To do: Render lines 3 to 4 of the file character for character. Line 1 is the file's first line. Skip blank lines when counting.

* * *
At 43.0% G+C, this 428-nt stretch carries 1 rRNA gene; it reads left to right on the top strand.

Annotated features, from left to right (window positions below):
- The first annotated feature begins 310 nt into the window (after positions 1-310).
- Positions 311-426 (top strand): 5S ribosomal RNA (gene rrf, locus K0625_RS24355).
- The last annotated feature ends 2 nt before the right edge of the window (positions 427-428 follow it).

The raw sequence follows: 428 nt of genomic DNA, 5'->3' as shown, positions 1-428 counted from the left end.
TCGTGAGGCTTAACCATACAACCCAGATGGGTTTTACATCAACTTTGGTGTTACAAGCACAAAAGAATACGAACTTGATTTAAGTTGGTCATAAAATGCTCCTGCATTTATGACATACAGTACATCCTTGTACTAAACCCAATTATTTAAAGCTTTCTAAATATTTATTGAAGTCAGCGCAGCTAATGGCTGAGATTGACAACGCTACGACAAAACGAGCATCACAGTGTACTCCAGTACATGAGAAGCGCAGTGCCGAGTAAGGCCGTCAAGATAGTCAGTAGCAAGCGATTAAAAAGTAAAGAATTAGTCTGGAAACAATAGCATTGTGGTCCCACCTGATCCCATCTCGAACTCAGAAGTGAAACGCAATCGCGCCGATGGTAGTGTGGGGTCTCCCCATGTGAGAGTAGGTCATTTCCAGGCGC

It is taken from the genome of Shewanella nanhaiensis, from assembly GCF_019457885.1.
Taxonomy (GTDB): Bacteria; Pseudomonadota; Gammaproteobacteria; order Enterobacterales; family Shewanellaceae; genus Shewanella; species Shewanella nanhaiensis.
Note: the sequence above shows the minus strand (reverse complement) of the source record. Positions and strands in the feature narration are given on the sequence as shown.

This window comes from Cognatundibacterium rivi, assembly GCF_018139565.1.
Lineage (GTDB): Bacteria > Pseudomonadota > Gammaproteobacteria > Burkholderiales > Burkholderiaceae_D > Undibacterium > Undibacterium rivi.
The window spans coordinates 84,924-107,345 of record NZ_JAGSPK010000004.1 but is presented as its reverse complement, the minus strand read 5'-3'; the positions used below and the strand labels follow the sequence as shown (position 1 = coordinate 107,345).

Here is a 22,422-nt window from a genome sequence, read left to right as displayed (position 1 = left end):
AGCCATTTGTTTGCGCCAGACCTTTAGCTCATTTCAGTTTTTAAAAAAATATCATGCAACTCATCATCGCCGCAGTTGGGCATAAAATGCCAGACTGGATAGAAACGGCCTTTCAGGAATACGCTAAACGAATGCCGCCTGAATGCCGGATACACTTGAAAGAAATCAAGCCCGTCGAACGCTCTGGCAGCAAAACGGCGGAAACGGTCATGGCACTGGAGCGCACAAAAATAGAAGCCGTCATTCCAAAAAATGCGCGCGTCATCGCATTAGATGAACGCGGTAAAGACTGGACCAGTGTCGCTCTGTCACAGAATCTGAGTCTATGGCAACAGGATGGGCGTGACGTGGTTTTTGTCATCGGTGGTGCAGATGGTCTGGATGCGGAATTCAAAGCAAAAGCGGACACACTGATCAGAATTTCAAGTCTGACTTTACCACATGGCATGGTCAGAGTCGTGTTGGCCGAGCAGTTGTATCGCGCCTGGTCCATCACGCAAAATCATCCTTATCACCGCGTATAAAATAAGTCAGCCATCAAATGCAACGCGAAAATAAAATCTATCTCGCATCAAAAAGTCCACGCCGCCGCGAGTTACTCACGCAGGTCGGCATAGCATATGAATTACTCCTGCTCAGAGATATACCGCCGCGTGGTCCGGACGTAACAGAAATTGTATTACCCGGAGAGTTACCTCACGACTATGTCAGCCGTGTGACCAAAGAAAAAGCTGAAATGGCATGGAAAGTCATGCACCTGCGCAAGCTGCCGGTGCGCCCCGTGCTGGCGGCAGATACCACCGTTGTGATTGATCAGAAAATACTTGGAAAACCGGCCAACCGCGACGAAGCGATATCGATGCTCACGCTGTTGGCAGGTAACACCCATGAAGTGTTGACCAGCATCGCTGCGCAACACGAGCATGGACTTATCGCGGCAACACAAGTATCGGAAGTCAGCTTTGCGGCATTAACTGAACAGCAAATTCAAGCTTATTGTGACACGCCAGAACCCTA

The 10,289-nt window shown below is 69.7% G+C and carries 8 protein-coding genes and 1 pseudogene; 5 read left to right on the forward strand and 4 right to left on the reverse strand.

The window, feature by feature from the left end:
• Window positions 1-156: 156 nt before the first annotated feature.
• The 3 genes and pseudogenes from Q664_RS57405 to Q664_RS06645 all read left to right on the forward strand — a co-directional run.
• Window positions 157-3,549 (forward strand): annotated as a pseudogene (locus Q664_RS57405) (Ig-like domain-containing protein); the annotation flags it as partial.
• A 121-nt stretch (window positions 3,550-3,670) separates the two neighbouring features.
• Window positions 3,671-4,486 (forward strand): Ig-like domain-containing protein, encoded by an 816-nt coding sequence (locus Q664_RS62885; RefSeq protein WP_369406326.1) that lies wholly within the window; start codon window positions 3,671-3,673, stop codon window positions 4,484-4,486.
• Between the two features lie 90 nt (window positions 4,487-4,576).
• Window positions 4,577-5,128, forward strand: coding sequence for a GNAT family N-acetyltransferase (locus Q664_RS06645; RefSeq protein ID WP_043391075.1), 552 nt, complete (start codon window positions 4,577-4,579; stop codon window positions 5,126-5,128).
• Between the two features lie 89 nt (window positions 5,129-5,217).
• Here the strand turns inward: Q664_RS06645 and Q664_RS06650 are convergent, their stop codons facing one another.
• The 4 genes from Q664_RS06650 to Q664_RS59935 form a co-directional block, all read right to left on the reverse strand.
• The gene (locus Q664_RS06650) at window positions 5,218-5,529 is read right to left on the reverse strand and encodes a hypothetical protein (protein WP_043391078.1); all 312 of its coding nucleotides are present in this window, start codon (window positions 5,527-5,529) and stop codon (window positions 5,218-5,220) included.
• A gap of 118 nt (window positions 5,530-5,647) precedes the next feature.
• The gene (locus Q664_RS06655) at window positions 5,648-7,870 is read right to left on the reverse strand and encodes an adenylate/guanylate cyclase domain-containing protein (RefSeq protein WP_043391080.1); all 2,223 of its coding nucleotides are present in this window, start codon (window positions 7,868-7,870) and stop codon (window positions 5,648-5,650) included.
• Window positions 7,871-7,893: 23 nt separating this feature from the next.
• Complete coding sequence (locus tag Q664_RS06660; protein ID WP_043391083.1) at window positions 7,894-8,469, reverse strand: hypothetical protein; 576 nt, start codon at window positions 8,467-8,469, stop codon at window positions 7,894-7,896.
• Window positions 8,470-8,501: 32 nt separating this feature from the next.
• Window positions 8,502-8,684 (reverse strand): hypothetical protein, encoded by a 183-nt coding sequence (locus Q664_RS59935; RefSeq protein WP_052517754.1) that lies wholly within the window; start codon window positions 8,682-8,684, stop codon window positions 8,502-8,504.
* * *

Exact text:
- The first annotated feature begins 310 nt into the window (after positions 1-310).
- Positions 311-426 (top strand): 5S ribosomal RNA (gene rrf, locus K0625_RS24355).